2. #2 Dhun Daruwala 11 May 12

    Great article Mari.
    What varied customs! ! !
    Some joyous others bordering on untouchability.
    Did you know that even in my community previously there was untouchability.
    Yes as you say a rest period from daily drudgery.
    Dhun D

  3. #3 Aloke Surin 11 May 12

    I'd like to contrast this with a news item on the radio I heard yesterday while driving : about a clash between ’pro-life’ and ’pro-choice’ groups in Ottawa which had turned rather heated! It is really about natural processes and their acceptance which the indigenous (hate that word!)people throughout the world had seamlessly assimilated into their rites of passage. Our world today has evolved and changed beyond recognition from even 50 years ago, and what we are seeing is the constant challenge to come to terms with our place in the universe. Perhaps that dictum from the Old Testament about ’go forth and multiply’ and have ’dominion over the things of the land and the things of the sea’ should stop being applied today....perhaps we need to go back to trying to live in harmony with the forces that shape he world, for which we obviously need to change our mindsets and ways of living. One more argument for sustainable development and keeping the ecological balance intact...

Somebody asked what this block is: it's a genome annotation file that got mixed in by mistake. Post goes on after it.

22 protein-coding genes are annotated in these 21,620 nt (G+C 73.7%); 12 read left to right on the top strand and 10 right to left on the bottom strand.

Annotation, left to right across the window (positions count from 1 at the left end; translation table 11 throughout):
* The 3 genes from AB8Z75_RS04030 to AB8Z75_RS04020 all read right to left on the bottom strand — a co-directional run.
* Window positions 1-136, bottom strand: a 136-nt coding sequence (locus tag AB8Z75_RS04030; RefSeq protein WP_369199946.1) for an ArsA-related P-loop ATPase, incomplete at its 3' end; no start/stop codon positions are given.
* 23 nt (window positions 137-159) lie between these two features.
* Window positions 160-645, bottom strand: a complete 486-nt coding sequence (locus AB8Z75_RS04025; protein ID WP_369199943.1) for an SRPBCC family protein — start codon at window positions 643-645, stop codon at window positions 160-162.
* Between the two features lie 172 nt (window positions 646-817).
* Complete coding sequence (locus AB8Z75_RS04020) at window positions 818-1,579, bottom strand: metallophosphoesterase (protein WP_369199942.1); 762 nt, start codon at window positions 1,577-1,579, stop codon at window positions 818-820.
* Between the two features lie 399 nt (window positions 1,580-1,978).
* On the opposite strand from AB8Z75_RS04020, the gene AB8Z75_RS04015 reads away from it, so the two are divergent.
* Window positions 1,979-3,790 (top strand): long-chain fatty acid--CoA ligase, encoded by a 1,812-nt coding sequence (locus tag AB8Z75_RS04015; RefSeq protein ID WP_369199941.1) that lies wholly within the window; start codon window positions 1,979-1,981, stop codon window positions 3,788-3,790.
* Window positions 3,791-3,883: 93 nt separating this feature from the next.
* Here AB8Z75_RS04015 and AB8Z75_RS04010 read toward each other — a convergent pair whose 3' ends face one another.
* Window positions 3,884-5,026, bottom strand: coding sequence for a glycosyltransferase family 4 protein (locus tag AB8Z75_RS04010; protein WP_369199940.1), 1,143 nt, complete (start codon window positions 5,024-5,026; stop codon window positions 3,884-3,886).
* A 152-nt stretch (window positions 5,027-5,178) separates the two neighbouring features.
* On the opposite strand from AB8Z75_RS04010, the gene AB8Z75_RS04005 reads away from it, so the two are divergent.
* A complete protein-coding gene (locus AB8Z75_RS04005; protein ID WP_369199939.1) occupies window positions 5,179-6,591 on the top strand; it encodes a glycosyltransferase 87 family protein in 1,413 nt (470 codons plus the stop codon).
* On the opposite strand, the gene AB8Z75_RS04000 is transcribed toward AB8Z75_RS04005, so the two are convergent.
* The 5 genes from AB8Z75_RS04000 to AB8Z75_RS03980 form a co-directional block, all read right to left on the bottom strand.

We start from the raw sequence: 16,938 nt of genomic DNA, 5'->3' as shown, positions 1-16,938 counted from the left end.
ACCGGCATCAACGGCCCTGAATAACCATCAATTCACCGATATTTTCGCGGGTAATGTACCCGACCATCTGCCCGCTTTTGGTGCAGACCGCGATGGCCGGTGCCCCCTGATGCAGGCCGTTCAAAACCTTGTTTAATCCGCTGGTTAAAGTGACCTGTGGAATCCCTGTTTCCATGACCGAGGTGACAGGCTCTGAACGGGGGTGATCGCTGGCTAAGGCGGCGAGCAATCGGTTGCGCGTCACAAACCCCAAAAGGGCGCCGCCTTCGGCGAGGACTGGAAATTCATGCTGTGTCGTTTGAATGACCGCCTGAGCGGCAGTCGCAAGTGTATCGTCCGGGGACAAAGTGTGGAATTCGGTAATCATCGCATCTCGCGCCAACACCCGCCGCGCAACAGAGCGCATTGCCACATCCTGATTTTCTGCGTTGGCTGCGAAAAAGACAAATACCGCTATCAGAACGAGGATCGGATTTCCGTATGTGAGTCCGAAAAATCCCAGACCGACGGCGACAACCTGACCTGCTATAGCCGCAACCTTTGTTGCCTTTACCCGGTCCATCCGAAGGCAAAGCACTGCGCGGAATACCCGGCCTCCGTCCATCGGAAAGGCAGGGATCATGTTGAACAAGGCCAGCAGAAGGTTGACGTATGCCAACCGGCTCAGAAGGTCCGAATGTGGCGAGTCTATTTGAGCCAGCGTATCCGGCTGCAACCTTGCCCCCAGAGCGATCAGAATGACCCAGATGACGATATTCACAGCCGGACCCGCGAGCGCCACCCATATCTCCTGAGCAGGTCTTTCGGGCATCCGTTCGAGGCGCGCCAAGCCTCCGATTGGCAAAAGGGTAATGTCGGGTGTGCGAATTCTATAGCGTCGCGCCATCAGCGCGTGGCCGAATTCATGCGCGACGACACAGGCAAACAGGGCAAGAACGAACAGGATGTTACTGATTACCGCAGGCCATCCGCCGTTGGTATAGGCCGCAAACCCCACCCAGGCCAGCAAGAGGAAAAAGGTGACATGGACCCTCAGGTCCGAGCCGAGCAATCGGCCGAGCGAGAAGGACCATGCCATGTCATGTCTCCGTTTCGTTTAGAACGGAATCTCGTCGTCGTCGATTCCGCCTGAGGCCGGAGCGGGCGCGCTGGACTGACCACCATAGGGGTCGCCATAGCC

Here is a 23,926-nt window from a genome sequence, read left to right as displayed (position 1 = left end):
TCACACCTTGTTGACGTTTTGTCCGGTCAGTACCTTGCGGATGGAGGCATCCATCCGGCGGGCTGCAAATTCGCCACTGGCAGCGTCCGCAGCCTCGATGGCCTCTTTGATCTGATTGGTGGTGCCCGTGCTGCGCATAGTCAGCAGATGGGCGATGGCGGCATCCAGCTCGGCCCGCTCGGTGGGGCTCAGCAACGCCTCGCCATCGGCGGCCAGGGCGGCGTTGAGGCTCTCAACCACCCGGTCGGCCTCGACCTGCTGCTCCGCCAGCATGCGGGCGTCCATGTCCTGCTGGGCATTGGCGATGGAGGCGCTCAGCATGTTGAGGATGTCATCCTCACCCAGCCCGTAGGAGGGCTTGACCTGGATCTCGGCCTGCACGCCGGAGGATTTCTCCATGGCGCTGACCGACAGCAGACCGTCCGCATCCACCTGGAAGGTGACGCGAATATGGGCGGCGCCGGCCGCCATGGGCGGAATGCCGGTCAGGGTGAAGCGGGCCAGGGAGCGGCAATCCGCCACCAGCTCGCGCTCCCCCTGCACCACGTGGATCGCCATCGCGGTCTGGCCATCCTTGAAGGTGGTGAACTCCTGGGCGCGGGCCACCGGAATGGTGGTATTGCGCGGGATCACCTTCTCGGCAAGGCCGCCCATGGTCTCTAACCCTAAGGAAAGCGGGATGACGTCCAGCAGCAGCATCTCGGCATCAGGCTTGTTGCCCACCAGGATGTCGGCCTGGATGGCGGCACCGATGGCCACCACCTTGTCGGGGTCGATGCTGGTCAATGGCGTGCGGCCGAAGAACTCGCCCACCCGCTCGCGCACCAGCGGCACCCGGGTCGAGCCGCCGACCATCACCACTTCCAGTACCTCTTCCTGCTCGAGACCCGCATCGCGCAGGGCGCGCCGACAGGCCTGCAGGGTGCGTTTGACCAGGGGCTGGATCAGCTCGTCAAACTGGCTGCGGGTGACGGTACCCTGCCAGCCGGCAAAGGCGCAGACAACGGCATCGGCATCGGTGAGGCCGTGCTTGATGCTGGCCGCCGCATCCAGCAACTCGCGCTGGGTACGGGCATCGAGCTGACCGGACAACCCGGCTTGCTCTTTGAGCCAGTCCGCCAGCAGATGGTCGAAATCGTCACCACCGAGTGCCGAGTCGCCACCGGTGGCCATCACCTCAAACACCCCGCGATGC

4. #4 Indy Bhulla 11 May 12

    Should men become more feminist?

  5. #5 Premila Ashok 11 May 12

    Absolutely agree with your viewpoint. Have always thought the same. Old wives tales and habits have so much wisdom ingrained and need to be revisited by us today. Dig deep and you are sure to find gems which sustained women for ages. Think the idea of a blog is priceless. So more power to the old and the new!!!

  6. #6 Prabir 12 May 12

    A Tamil (Christian) relation of mine who faced this around 65 years ago hated the way they were locked up and not allowed out of the room and all that. Also the excessive secrecy and the shock of the first period. So I am not sure that everyone in the south (or in the Tamil diaspora) is treated like the adivasi child described here

  7. #7 enakshi ganguly 12 May 12